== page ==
• Gosh, that sounds awfully familiar! We too, not left behind a historic (walled) garden, but also a beamingly beautiful Liquidambar! The latter we will be planting this year, two in fact! We are fortunate though that we have inherited a garden with beautiful mature trees, one at least 20+m high so we have some structure in the new garden. Also, unbelievably we left behind a ha-ha, but have now inherited another. Very fortunate. Thank you for great comment, pleased you are enjoying the freedom. I know what you mean, and my goodness it’s great!

  13. Petra, as lom
    As long as there is still room for that table with white tablecloth etc then all will be well! The Ladies Wot Launch will have to re-launch!

    • My dearest Ladies Who Launch (note the respectful capitalisation), this house not only has room for a table with white table cloths, but a delightful terrace to put it on…! We are working very hard to ensure the new garden is all up to scratch for your next visit!

      • Hooray. Thanks for that very respectful capitalisation. Only right & proper!

  14. I read with great interest as the Wellies may be on the move too. Too many decisions and much that is undecided and up in the air at the moment. I’d like it to be swift and as pain-free as possible, I fear it might not be in reality. Wishing you lots of flowery loveliness in your new garden and on the plot. Who needs veg when you can have flowers? x

    • Painful it was, but it is swift and you will recover very quickly. One door closes and another opens, it really works like that. In terms of plants you wish to take, be prepared, do it early and divide (by far the best means), and start that nursery. Just like me, you will enjoy planting that new garden, with all that knowledge bestowed by the first. I promise.

  15. RT @Petra_HM: Moving house: Garden relocation #newpost

  16. New gardens are exciting for the possibilities they bring. Looking forward to seeing the new one. And lovely to hear you have an allotment. Might there be space for a cut flower patch? ;)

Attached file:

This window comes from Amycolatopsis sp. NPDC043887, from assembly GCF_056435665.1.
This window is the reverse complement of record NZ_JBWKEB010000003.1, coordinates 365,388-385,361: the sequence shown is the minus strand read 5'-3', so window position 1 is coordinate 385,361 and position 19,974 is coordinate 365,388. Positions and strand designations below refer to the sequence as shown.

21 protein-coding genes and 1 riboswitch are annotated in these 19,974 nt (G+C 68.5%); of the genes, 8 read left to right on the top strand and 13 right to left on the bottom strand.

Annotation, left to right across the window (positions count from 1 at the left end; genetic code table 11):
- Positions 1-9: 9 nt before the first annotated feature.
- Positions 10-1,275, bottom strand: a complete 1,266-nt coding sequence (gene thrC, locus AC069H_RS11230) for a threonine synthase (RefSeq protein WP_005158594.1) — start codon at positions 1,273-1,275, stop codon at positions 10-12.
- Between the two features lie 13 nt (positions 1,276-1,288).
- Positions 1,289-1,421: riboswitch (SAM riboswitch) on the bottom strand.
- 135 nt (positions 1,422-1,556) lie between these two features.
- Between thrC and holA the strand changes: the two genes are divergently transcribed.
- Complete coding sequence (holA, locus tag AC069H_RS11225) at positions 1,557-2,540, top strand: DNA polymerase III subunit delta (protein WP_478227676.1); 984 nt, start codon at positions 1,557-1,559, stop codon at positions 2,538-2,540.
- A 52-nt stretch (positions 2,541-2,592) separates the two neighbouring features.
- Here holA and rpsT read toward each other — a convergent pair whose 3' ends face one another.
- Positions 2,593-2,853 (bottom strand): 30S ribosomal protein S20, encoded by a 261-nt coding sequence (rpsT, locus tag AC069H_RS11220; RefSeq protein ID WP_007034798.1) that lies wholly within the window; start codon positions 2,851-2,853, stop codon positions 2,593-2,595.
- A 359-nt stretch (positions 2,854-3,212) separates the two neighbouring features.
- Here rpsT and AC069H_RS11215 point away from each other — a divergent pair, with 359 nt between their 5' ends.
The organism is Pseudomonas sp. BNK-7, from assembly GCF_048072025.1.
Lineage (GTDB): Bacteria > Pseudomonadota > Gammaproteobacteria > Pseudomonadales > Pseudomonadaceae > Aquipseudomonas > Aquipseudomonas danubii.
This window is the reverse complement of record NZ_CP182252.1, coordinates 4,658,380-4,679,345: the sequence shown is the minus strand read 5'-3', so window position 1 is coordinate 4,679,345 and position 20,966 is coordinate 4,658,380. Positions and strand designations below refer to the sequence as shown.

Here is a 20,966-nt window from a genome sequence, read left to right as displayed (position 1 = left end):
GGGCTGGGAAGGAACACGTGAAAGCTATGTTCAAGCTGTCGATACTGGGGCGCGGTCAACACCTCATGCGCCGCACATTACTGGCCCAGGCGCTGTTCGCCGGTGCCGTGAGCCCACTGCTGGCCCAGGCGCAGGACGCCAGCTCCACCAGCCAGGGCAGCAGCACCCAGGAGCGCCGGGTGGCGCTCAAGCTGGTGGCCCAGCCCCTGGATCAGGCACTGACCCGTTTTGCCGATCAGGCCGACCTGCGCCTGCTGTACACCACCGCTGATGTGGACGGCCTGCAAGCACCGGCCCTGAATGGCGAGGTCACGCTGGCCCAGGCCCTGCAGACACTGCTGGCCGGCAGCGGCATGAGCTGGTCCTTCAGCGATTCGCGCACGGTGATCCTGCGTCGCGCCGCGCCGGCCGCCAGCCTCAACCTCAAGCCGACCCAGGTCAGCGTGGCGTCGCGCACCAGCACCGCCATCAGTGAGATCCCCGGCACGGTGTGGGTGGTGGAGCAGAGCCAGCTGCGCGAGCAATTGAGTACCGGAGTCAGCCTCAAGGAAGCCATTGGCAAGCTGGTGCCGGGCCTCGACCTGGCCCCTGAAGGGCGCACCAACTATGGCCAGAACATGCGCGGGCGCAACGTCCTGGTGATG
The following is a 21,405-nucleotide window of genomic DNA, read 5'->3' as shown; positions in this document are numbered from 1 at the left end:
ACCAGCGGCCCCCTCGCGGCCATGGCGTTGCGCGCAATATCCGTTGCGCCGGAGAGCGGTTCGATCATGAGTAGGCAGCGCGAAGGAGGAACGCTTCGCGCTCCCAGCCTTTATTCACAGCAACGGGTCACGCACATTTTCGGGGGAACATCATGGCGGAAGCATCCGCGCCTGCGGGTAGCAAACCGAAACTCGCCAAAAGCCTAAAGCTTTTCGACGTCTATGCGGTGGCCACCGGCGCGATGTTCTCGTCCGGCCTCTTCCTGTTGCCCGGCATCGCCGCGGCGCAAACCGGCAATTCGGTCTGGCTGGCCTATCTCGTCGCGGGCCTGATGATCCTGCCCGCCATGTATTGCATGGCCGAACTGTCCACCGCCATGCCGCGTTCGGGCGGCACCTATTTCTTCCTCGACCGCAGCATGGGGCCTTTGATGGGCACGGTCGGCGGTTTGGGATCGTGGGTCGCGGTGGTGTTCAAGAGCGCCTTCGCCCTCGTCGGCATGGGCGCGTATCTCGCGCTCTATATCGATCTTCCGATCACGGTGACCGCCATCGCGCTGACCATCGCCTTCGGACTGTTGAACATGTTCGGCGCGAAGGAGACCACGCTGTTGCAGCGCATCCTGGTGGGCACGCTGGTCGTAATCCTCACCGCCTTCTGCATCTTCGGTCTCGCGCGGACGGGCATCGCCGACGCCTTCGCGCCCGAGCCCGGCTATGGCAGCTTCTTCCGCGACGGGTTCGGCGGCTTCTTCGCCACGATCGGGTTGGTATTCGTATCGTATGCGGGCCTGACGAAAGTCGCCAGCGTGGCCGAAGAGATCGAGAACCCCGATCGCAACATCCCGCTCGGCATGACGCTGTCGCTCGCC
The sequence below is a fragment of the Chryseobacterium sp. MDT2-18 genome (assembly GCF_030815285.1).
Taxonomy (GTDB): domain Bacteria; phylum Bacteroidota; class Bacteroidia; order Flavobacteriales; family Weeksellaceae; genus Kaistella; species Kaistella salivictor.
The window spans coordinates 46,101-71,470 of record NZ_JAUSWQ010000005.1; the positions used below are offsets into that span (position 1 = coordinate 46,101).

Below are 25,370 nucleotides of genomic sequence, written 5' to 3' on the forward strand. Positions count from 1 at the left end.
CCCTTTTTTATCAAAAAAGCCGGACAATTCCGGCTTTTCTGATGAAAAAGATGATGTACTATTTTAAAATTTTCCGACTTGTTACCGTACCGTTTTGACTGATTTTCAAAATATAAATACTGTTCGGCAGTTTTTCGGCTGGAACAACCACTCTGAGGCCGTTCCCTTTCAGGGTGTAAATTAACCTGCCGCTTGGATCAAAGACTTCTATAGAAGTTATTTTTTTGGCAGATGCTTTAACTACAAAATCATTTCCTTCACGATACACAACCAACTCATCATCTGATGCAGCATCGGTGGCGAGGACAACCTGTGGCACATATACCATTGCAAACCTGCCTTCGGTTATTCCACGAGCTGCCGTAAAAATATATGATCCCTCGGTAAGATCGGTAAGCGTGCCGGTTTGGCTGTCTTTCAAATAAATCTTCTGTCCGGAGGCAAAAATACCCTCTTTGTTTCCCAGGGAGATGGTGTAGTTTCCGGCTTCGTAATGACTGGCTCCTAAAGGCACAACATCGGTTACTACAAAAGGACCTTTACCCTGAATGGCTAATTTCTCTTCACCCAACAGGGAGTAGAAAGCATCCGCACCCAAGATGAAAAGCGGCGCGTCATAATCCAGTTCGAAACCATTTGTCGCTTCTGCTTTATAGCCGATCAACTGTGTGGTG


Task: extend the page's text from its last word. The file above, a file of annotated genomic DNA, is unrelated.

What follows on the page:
• Indeed. I have so discovered and am enjoying planting the new garden immensely. As for the allotment, I wonder if I will have room for a veg patch actually, as am planning a HUGE flower patch….!!

  17. RT @Petra_HM: Moving house: Garden relocation via Oxonian Gardener: The Oxonian has moved. … #GreenhouseBorder

  18. What a wrench! but an acre sounds like the perfect size to continue all your horticultural experiments. Wishing you much joy and gorgeous blooms in your new spot. N x

    • Thank you! It was difficult, can’t say otherwise but the new garden is the way forward and we’re really enjoying it! Will get it sorted soon for another luncheon….

      • Yes please to lunch!! (and to see your gorgeous garden of course!). N x

  19. Very much enjoyed this blog, good luck with the new garden, as you say exciting new prospect, curious to follow your new garden developments in the coming blogs!!

    • Thank you, very kind. We’re knee deep in garden developments as we started work as soon as we moved in. Plenty to write about!

  20. RT @Petra_HM: Moving house: Garden relocation #newpost

  21. RT @WorldofConlon: Moving house: Garden relocation – & all that goes with it! By @Petra_HM

  22. RT @Petra_HM: Moving house: Garden relocation via Oxonian Gardener: The Oxonian has moved. … #GreenhouseBorder

  23. Moving house: Garden relocation – & all that goes with it! By @Petra_HM

  24. Now – there is a very big thing to do! Best wishes for happiness and weedlessness! Xxxx

    • Thank you! Not quite weedless, especially after I distributed the contents of the compost bin we inherited, but it’s a lovely garden and we’re enjoying planting it.

  25. RT @Petra_HM: Blog has been dusted. New post – Moving house: Garden relocation #reasonforlongblogsilence